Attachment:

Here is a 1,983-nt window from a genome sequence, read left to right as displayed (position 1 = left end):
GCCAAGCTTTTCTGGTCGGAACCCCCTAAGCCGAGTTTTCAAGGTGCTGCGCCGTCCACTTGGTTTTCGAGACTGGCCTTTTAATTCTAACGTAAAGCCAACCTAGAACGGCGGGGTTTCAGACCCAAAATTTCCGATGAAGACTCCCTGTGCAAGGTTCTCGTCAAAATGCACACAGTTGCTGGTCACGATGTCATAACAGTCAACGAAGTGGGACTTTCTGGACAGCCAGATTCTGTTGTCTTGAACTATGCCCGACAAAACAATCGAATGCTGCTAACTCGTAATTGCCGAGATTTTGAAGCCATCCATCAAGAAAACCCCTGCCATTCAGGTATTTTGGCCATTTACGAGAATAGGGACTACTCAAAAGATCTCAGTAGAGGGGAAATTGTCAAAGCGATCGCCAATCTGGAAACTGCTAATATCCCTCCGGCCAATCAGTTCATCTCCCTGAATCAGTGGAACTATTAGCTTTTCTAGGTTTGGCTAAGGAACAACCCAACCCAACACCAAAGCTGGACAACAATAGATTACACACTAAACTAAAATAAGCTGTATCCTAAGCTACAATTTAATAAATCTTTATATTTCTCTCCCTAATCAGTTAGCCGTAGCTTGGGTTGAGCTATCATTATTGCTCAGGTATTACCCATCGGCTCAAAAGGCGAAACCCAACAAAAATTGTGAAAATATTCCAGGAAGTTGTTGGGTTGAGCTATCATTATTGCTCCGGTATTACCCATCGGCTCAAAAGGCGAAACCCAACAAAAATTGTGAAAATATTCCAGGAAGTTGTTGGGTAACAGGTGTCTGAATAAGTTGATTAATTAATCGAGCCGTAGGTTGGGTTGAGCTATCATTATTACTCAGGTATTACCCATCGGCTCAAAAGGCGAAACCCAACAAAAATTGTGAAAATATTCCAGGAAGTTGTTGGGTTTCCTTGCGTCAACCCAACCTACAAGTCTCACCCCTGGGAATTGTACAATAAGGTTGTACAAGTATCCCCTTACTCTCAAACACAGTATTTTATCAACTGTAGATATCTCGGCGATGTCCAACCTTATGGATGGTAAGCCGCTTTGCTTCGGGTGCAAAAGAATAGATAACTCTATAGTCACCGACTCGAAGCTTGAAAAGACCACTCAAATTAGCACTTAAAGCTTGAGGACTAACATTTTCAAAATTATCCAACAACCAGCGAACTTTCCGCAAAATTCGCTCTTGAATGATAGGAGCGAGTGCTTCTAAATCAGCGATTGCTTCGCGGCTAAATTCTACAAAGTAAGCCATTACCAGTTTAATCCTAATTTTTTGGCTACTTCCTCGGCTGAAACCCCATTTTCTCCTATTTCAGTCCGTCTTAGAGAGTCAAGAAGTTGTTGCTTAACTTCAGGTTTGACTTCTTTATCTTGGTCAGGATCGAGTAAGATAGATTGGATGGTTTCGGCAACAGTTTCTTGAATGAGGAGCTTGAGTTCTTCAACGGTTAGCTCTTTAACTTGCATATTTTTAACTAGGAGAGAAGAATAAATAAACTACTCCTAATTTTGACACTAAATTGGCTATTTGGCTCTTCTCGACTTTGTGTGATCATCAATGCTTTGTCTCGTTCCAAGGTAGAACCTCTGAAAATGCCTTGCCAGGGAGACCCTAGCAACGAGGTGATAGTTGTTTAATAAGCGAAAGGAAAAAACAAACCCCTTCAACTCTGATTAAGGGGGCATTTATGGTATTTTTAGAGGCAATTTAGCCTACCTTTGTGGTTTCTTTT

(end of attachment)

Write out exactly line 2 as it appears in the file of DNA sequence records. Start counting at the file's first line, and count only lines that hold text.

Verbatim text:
GCCAAGCTTTTCTGGTCGGAACCCCCTAAGCCGAGTTTTCAAGGTGCTGCGCCGTCCACTTGGTTTTCGAGACTGGCCTTTTAATTCTAACGTAAAGCCAACCTAGAACGGCGGGGTTTCAGACCCAAAATTTCCGATGAAGACTCCCTGTGCAAGGTTCTCGTCAAAATGCACACAGTTGCTGGTCACGATGTCATAACAGTCAACGAAGTGGGACTTTCTGGACAGCCAGATTCTGTTGTCTTGAACTATGCCCGACAAAACAATCGAATGCTGCTAACTCGTAATTGCCGAGATTTTGAAGCCATCCATCAAGAAAACCCCTGCCATTCAGGTATTTTGGCCATTTACGAGAATAGGGACTACTCAAAAGATCTCAGTAGAGGGGAAATTGTCAAAGCGATCGCCAATCTGGAAACTGCTAATATCCCTCCGGCCAATCAGTTCATCTCCCTGAATCAGTGGAACTATTAGCTTTTCTAGGTTTGGCTAAGGAACAACCCAACCCAACACCAAAGCTGGACAACAATAGATTACACACTAAACTAAAATAAGCTGTATCCTAAGCTACAATTTAATAAATCTTTATATTTCTCTCCCTAATCAGTTAGCCGTAGCTTGGGTTGAGCTATCATTATTGCTCAGGTATTACCCATCGGCTCAAAAGGCGAAACCCAACAAAAATTGTGAAAATATTCCAGGAAGTTGTTGGGTTGAGCTATCATTATTGCTCCGGTATTACCCATCGGCTCAAAAGGCGAAACCCAACAAAAATTGTGAAAATATTCCAGGAAGTTGTTGGGTAACAGGTGTCTGAATAAGTTGATTAATTAATCGAGCCGTAGGTTGGGTTGAGCTATCATTATTACTCAGGTATTACCCATCGGCTCAAAAGGCGAAACCCAACAAAAATTGTGAAAATATTCCAGGAAGTTGTTGGGTTTCCTTGCGTCAACCCAACCTACAAGTCTCACCCCTGGGAATTGTACAATAAGGTTGTACAAGTATCCCCTTACTCTCAAACACAGTATTTTATCAACTGTAGATATCTCGGCGATGTCCAACCTTATGGATGGTAAGCCGCTTTGCTTCGGGTGCAAAAGAATAGATAACTCTATAGTCACCGACTCGAAGCTTGAAAAGACCACTCAAATTAGCACTTAAAGCTTGAGGACTAACATTTTCAAAATTATCCAACAACCAGCGAACTTTCCGCAAAATTCGCTCTTGAATGATAGGAGCGAGTGCTTCTAAATCAGCGATTGCTTCGCGGCTAAATTCTACAAAGTAAGCCATTACCAGTTTAATCCTAATTTTTTGGCTACTTCCTCGGCTGAAACCCCATTTTCTCCTATTTCAGTCCGTCTTAGAGAGTCAAGAAGTTGTTGCTTAACTTCAGGTTTGACTTCTTTATCTTGGTCAGGATCGAGTAAGATAGATTGGATGGTTTCGGCAACAGTTTCTTGAATGAGGAGCTTGAGTTCTTCAACGGTTAGCTCTTTAACTTGCATATTTTTAACTAGGAGAGAAGAATAAATAAACTACTCCTAATTTTGACACTAAATTGGCTATTTGGCTCTTCTCGACTTTGTGTGATCATCAATGCTTTGTCTCGTTCCAAGGTAGAACCTCTGAAAATGCCTTGCCAGGGAGACCCTAGCAACGAGGTGATAGTTGTTTAATAAGCGAAAGGAAAAAACAAACCCCTTCAACTCTGATTAAGGGGGCATTTATGGTATTTTTAGAGGCAATTTAGCCTACCTTTGTGGTTTCTTTT